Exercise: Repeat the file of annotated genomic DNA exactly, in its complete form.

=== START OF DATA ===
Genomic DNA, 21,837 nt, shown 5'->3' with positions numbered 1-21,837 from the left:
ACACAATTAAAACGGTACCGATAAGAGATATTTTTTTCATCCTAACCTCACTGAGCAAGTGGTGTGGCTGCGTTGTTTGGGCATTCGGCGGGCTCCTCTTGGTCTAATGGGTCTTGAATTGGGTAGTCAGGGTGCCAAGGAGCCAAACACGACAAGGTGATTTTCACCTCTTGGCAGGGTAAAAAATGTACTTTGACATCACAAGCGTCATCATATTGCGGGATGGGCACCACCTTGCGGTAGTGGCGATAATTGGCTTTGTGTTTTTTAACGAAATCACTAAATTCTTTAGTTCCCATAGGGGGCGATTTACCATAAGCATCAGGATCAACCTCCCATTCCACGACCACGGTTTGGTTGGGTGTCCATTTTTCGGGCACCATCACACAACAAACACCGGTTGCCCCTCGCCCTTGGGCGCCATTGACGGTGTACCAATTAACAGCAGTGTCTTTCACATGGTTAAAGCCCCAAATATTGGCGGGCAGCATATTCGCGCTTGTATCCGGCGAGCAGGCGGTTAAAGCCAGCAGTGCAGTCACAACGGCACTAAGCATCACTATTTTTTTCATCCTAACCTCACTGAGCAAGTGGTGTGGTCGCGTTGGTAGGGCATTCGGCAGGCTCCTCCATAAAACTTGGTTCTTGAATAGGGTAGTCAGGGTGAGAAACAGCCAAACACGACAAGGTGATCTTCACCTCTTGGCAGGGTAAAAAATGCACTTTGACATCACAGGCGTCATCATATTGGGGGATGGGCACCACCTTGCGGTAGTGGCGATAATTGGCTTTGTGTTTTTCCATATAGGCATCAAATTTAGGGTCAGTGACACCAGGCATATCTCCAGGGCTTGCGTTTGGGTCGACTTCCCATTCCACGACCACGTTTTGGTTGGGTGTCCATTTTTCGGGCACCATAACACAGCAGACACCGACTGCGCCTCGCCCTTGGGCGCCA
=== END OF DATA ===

Genomic DNA, 21,837 nt, shown 5'->3' with positions numbered 1-21,837 from the left:
ACACAATTAAAACGGTACCGATAAGAGATATTTTTTTCATCCTAACCTCACTGAGCAAGTGGTGTGGCTGCGTTGTTTGGGCATTCGGCGGGCTCCTCTTGGTCTAATGGGTCTTGAATTGGGTAGTCAGGGTGCCAAGGAGCCAAACACGACAAGGTGATTTTCACCTCTTGGCAGGGTAAAAAATGTACTTTGACATCACAAGCGTCATCATATTGCGGGATGGGCACCACCTTGCGGTAGTGGCGATAATTGGCTTTGTGTTTTTTAACGAAATCACTAAATTCTTTAGTTCCCATAGGGGGCGATTTACCATAAGCATCAGGATCAACCTCCCATTCCACGACCACGGTTTGGTTGGGTGTCCATTTTTCGGGCACCATCACACAACAAACACCGGTTGCCCCTCGCCCTTGGGCGCCATTGACGGTGTACCAATTAACAGCAGTGTCTTTCACATGGTTAAAGCCCCAAATATTGGCGGGCAGCATATTCGCGCTTGTATCCGGCGAGCAGGCGGTTAAAGCCAGCAGTGCAGTCACAACGGCACTAAGCATCACTATTTTTTTCATCCTAACCTCACTGAGCAAGTGGTGTGGTCGCGTTGGTAGGGCATTCGGCAGGCTCCTCCATAAAACTTGGTTCTTGAATAGGGTAGTCAGGGTGAGAAACAGCCAAACACGACAAGGTGATCTTCACCTCTTGGCAGGGTAAAAAATGCACTTTGACATCACAGGCGTCATCATATTGGGGGATGGGCACCACCTTGCGGTAGTGGCGATAATTGGCTTTGTGTTTTTCCATATAGGCATCAAATTTAGGGTCAGTGACACCAGGCATATCTCCAGGGCTTGCGTTTGGGTCGACTTCCCATTCCACGACCACGTTTTGGTTGGGTGTCCATTTTTCGGGCACCATAACACAGCAGACACCGACTGCGCCTCGCCCTTGGGCGCCA